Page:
“Conclusions of the recruit,” Ilya Repin – overview of the painting
- Posted by Ilya Efimovich Repin
- Museum: Russian Museum
- Year: 1879
Overview of the painting :
The wires of the recruit are Ilya Efimovich Repin. 1879. Oil on canvas. 143 x 225 cm
Ilya Repin has many vivid original paintings that interest and delight us so far. The painter has always been in search of interesting stories, talking images and interesting decorations. That is why in his works there is always a whole story that is helpfully unfolding in front of his viewer.
In 1878, a painter with his family moved to Moscow, and a year later Repin finished the painting “Conclusions of a recruit”, which is a multi-figure composition. The idea of work comes to the painter in Abramtsevo, where his close friend, philanthropist Savva Mamontov, lived. Walking in the surroundings, the attentive gaze of Ilya Efimovich continually grabbed pictures of rural life.
In this picture, the author captured a remarkable action – the family and neighbors are escorting the young guy to serve in the army. The center of the canvas is the main character, a young man-a rookie. Repin masterfully emphasized the climax of the youth’s family with bright light, and placing this group opposite the door open. Moreover, this open door is perceived by us symbolically – as a window to an unknown life, through which a guy who is ready to pay tribute to his homeland must step over.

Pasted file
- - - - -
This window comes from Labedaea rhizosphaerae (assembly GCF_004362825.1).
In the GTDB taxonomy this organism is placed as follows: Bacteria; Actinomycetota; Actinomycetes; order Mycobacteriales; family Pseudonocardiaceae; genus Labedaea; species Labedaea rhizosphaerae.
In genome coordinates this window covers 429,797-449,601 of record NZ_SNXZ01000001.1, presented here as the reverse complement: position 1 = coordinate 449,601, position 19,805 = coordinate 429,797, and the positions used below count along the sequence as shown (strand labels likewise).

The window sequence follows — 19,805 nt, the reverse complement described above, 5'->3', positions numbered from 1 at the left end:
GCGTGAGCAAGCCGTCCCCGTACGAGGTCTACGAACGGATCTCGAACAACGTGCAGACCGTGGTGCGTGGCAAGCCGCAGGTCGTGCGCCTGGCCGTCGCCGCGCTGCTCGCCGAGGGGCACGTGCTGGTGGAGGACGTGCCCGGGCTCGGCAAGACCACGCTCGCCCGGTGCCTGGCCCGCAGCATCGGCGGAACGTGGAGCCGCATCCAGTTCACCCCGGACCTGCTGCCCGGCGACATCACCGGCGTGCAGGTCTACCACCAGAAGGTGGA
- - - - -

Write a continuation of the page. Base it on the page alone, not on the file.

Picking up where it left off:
As in many paintings of the mobile phones, all the heroes are busy with their own business: the mother hugs his son, falling on his chest, his father is bewildered, his assistant is standing, the old man is holding the horse for reins, waiting for the wires to end, the rural people are looking at the family from afar, and even the dog came running to say goodbye. And in the middle of this whole hectic scene is a young man in good clothes and new bast shoes, ready to serve. You can feel any of the heroes – Repin wrote everyone so carefully, endowed with emotions and a certain action.
I would like to note that there is no critical subtext in the picture – the author is not trying to denounce, pose any pressing issues related to the life of the peasants. Repin simply created a canvas shrouded in a sad but bright mood full of soulfulness, intimacy and sentimentality.
The work was very loved by the common people who could see it at traveling exhibitions, because a story familiar to them unfolded here. Not being a socio-critical picture, the canvas still deserved positive feedback from critics, strengthening the position of Repin in an artistic mobile society.